Caleb Harper pictured a story of an “evil” version of himself caught on some strange driving date in the desert, a scenario based less on reality and more a reflection of his mental state when he wrote Spacey Jane’s “Lots of Nothing.”
“I wrote it at a time when I was really unsure of myself,” shares Harper, “and didn’t really trust that I was going to be able to resolve it.”
“Lots of Nothing” is about wrestling with the parts of yourself that you don’t like and seeing those traits as a whole other person,” says Harper. “It’s about trying to accept all the parts of yourself, good and bad, before you are able to work on the person that you want to become.”
A follow up to their 2020 debut Sunlight, and newer single “Booster Seat,” the Perth-based foursome—made up of Harper, along with guitarist Ashton Hardman-LeCornu, bassist Peppa Lane, and drummer (and manager) Kieran Lama—continue their narrative around the complexities of relationships and struggling with mental health, through a more innocent lens with Harper breaking around My head’s filled with lots of nothing, come on you must think something of it on “Lots of Nothing.”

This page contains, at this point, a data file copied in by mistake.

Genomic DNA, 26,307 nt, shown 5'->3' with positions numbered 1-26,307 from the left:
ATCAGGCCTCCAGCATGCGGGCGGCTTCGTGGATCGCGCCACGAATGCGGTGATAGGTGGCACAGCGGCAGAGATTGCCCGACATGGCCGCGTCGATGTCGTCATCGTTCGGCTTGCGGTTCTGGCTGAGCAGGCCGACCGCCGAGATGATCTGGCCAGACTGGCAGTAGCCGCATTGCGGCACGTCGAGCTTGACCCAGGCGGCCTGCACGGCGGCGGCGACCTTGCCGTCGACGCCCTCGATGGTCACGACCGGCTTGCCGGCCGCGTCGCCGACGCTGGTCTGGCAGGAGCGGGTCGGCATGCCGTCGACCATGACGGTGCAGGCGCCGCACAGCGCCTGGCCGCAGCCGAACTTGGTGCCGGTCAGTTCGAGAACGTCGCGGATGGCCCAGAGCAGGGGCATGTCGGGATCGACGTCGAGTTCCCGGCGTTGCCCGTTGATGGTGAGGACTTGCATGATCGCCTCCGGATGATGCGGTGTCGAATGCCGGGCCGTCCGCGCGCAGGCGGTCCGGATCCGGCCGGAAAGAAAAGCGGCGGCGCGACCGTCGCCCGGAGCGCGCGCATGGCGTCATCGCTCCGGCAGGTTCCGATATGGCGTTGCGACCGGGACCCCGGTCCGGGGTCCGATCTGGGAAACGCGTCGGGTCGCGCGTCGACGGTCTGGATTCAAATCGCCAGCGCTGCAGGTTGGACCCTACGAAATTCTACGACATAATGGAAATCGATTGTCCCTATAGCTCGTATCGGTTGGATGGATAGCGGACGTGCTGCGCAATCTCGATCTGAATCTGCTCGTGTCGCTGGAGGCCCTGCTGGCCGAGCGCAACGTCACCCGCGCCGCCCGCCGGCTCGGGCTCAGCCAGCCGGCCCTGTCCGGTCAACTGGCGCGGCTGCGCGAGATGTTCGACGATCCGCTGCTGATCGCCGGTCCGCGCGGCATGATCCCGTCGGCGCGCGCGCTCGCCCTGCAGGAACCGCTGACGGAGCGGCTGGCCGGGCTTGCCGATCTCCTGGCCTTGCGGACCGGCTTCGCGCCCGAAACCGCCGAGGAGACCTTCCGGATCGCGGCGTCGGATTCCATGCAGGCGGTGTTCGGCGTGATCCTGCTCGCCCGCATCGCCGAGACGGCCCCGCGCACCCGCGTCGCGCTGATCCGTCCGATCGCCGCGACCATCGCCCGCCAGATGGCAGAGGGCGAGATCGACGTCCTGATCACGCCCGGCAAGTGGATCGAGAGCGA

With Sunlight written in March of 2020, when COVID initially hit Australia, and any hope of touring was put on hold, Harper was already starting on new material. Up until Sunlight, the music was always squeezed between the young band’s work and study commitments, but 2020 saw Spacey Jane working as a full-time band for the first time, which Harper found exciting and daunting as he demoed nearly all of the songs himself, later re-tracking them with the band.
“In the past we’ve fleshed things out in rehearsal studios in the days leading up to recording,” says Harper, “so it was nice to feel like we had some time to work through it and get them right.
This new music is a significant shift for Spacey Jane, with Sunlight more of a learning curve, everything is more intentional this time around.
“‘Sunlight’ was put together over a long period of time and we were brand new to the challenge of writing and recording a whole album,” shares Harper. “That is definitely part of its charm for me but I think we’re all really looking forward to producing a record that is maybe more cohesive in some ways. That will come about in a few different ways I think but something we’re focusing on specifically is creating more space in the music and allowing room to breathe between sounds and parts.”